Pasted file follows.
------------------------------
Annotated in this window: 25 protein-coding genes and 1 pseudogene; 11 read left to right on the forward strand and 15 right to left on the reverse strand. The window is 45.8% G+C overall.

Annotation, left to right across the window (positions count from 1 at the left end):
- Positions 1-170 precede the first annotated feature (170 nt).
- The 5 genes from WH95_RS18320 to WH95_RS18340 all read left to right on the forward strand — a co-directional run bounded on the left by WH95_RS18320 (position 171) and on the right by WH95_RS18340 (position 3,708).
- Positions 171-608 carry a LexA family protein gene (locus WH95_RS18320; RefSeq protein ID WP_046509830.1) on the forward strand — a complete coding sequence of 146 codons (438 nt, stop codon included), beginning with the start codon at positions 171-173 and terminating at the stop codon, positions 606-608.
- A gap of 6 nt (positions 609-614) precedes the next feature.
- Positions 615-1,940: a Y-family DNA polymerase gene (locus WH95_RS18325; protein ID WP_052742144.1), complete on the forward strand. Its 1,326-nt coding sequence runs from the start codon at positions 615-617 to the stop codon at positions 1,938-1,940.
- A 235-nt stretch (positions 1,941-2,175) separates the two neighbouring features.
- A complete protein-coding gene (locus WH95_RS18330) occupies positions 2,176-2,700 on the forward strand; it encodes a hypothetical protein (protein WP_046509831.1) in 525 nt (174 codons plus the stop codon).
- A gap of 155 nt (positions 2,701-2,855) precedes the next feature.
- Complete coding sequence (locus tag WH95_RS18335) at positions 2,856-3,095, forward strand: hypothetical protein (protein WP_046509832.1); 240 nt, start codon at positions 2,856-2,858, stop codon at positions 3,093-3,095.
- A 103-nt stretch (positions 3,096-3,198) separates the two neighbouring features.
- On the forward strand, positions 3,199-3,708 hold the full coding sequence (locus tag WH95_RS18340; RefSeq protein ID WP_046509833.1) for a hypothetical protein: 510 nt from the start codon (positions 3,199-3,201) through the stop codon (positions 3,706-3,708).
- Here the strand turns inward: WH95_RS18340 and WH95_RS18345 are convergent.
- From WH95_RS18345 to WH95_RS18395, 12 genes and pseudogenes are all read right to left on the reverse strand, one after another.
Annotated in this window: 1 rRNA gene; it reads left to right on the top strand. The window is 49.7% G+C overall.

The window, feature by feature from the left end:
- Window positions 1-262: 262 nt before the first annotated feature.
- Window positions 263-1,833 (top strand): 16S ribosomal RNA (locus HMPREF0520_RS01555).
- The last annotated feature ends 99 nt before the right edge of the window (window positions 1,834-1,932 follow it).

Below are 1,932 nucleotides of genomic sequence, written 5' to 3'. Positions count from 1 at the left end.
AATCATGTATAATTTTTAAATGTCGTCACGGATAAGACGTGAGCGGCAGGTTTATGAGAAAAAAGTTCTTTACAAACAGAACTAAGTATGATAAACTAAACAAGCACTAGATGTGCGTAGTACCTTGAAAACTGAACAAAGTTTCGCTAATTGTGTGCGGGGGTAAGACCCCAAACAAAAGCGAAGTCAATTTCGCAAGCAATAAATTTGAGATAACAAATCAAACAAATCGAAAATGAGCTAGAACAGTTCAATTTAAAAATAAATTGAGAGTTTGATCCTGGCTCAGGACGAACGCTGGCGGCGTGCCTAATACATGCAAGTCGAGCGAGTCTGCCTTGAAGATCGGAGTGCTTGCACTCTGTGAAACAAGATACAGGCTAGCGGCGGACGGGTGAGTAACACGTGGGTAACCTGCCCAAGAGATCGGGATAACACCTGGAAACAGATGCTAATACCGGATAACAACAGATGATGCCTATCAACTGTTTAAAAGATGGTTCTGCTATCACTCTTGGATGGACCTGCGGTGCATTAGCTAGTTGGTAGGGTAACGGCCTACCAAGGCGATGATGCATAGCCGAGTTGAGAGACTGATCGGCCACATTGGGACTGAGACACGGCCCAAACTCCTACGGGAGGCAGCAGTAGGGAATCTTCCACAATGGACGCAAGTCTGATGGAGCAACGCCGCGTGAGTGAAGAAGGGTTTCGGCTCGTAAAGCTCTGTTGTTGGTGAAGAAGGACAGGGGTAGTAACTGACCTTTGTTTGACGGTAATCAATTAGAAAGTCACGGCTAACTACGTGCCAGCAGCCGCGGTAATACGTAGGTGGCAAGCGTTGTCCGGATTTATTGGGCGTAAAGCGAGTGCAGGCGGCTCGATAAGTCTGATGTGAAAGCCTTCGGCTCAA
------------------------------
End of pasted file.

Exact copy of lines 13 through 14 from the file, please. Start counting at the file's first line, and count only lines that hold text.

- On the forward strand, positions 3,199-3,708 hold the full coding sequence (locus tag WH95_RS18340; RefSeq protein ID WP_046509833.1) for a hypothetical protein: 510 nt from the start codon (positions 3,199-3,201) through the stop codon (positions 3,706-3,708).
- Here the strand turns inward: WH95_RS18340 and WH95_RS18345 are convergent.